GREENSBORO, N.C. (WGHP) – State Rep. Donny Lambeth (R-Winston-Salem) says he shares some of the optimism expressed by Gov. Roy Cooper that Medicaid expansion in North Carolina could happen sooner rather than later.

Cooper told The News & Observer of Raleigh on Wednesday that he hopes a resolution to the disagreement between the state Senate and House “can be reached within the next week or so.

Gov. Roy Cooper (Ethan Hyman/The News & Observer via AP, File)

“With the Senate and House leadership, now supporting Medicaid expansion and saying some of the same things that we’ve been saying for a while about why it’s needed, I think that the potential for agreement is high,” Cooper told the N&O. “We just need to make sure that there is an agreement, compromise and settlement on all of these other issues, so that we can get a bill done and hopefully get Medicaid expansion in place before the end of the year.”

To catch you up on this issue: Sen. Leader Phil Berger (R-Eden) led the passage of an expansion bill during the recently ended short session of the General Assembly that included not only adopting the Medicaid plan from the Affordable Care Act but also took steps to expand health care access to counties where that is a problem. These included easing the way that new medical facilities can be licensed to open, expanding telehealth and allowing nurse practitioners to take on more tasks reserved for physicians.

State Rep. Donny Lambeth (R-Winston-Salem)

The House, though, declined to take up the Senate’s bill and proposed its own new bill, which called for another study team to work through the plans and report back in December for a potential vote. The Senate didn’t like that option.

That’s where Lambeth comes in. He’s cochair of the House Health Committee, and he participated in a study and in 2021 wrote the Medicaid bill that the House passed and the Senate then adjusted and passed. He also was part of creating this most recent bill in the House.

“The governor, just as I am, are optimistic that all involved in these discussions are looking for a workable solution,” Lambeth said in an email response to a question from WGHP. “I think we are past the point of all involved in these discussions wanting a solution. Now we just need to find the right formula for NC.”

The House’s plan

The House’s substitute for SB 408 would create a Joint Legislative Committee on Medicaid Rate Modernization and Savings that would hear a Medicaid Modernization Plan to be developed by the state Department of Health & Human Services by Dec. 15 and for the General Assembly to act on it by Dec. 16. That plan would:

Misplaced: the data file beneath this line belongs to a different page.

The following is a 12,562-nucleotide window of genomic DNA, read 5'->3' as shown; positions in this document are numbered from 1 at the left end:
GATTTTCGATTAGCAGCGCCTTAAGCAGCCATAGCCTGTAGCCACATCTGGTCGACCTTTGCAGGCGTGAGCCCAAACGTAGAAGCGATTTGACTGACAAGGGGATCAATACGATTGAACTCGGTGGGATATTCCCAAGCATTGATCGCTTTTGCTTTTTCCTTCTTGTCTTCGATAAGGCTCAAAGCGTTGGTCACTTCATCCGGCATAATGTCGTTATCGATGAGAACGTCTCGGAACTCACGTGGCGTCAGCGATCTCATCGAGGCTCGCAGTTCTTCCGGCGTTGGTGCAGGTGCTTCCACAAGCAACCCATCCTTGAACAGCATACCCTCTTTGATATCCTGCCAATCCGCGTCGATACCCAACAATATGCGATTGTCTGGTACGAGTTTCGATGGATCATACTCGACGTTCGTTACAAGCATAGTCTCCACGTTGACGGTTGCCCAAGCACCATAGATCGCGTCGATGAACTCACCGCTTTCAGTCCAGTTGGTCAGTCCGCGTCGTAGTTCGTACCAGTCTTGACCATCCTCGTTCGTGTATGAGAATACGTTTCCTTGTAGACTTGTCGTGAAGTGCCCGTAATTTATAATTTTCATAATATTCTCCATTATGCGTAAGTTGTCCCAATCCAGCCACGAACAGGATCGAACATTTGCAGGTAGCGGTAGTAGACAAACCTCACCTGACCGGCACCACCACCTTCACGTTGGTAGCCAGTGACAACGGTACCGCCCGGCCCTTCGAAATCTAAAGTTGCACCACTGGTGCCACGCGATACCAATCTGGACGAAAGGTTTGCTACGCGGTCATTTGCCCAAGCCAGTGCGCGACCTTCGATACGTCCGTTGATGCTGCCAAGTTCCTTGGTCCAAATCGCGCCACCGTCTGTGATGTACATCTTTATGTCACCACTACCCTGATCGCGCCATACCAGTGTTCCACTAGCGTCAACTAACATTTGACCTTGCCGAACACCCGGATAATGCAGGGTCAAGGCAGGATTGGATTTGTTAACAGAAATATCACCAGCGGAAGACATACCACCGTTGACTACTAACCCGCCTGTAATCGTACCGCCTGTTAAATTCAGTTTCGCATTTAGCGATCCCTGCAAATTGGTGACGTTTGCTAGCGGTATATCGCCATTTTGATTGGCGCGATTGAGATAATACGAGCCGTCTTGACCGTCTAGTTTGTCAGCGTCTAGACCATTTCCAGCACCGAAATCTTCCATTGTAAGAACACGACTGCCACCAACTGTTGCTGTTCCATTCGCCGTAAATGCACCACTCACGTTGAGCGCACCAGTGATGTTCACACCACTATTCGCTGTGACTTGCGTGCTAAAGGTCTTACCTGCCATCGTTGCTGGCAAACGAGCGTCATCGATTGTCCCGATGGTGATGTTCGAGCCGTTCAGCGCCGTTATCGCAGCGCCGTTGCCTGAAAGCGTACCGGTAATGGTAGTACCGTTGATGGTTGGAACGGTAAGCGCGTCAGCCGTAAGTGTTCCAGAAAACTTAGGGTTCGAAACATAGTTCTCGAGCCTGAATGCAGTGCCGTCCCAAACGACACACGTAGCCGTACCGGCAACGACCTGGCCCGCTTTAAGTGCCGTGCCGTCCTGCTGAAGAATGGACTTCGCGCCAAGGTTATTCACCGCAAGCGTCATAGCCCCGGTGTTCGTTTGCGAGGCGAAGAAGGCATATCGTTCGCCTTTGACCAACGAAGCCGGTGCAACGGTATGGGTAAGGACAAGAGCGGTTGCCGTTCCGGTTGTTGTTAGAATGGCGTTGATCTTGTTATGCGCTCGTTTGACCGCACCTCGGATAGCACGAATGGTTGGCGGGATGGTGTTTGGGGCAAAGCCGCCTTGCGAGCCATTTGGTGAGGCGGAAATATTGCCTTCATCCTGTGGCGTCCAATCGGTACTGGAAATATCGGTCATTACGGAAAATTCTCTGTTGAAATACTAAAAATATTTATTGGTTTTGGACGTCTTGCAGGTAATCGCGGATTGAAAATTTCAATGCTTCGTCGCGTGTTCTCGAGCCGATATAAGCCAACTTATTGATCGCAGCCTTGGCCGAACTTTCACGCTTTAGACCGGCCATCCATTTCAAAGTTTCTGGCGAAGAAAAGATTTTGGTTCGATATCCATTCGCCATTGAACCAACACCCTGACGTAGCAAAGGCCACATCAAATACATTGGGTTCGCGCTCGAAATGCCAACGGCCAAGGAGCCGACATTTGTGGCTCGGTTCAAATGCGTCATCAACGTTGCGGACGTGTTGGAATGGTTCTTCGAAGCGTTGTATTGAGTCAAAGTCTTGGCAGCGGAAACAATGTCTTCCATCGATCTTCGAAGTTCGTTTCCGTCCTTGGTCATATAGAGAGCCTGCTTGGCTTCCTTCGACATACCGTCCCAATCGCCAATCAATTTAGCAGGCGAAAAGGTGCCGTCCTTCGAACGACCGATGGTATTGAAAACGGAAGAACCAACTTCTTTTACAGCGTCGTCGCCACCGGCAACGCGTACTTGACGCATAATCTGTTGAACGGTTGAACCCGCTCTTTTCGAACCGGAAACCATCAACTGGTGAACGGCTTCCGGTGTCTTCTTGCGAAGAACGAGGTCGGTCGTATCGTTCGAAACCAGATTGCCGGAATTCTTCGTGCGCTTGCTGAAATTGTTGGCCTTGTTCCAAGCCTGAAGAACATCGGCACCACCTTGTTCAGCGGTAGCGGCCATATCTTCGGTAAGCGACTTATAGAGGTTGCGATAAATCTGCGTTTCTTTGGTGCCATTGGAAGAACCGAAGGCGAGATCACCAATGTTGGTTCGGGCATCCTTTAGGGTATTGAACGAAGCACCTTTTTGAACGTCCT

• Add Medicaid coverage for adults aged 18-64 with incomes up to 133% of the federal poverty level beginning on a date to be proposed by the Secretary of DHHS.
  • Increase hospital assessments to provide funding for the nonfederal share of the cost of the additional Medicaid coverage.
  • Propose legislation to enact increased hospital assessments to pay the nonfederal share of an increase to Medicaid hospital reimbursements through the Hospital Access and Stabilization Program.
  • An investment of $1 billion to address the opioid, substance abuse and mental health crisis using savings from the additional federal Medicaid match available under the American Rescue Plan Act).
  • Include specific proposals to increase access to health care in rural areas.

But the item about expanding health care in rural areas is vague on points that Senate leaders had touted as important to help expand access to health care. They have included an easier process to obtain certificates of need on new medical facilities, expansion of telehealth access and broadening of the medical practice of nurse practitioners that could alleviate the workload on doctors.

North Carolina Senate Leader Phil Berger (R-Eden, right) and House Speaker Tim Moore (R-Cleveland, center) on June 28. (AP Photo/Gary D. Robertson)

‘Getting closer’

Berger and others said then they didn’t think there was much need to study the plans further, but it’s unclear when talks resumed after the session adjourned on July 1. Lawmakers are scheduled to reconvene on July 26.

“Conversations are definitely taking place,” state Rep. Jon Hardister (R-Whitsett) wrote in a text message to WGHP. “I am optimistic that we will reach an agreement with all parties involved.

“My hope is that we can work with DHHS on a cogent plan that is fiscally responsible and predictable.”

State Rep. Pricey Harrison (D-Greensboro) said in a text message that “it does look like GOP leadership is moving in that direction.”

“These are very productive [discussions] and I believe we are getting close,” Lambeth said. “Will we have something by end of July?  Not so sure but I believe all are looking for a solution and getting closer.”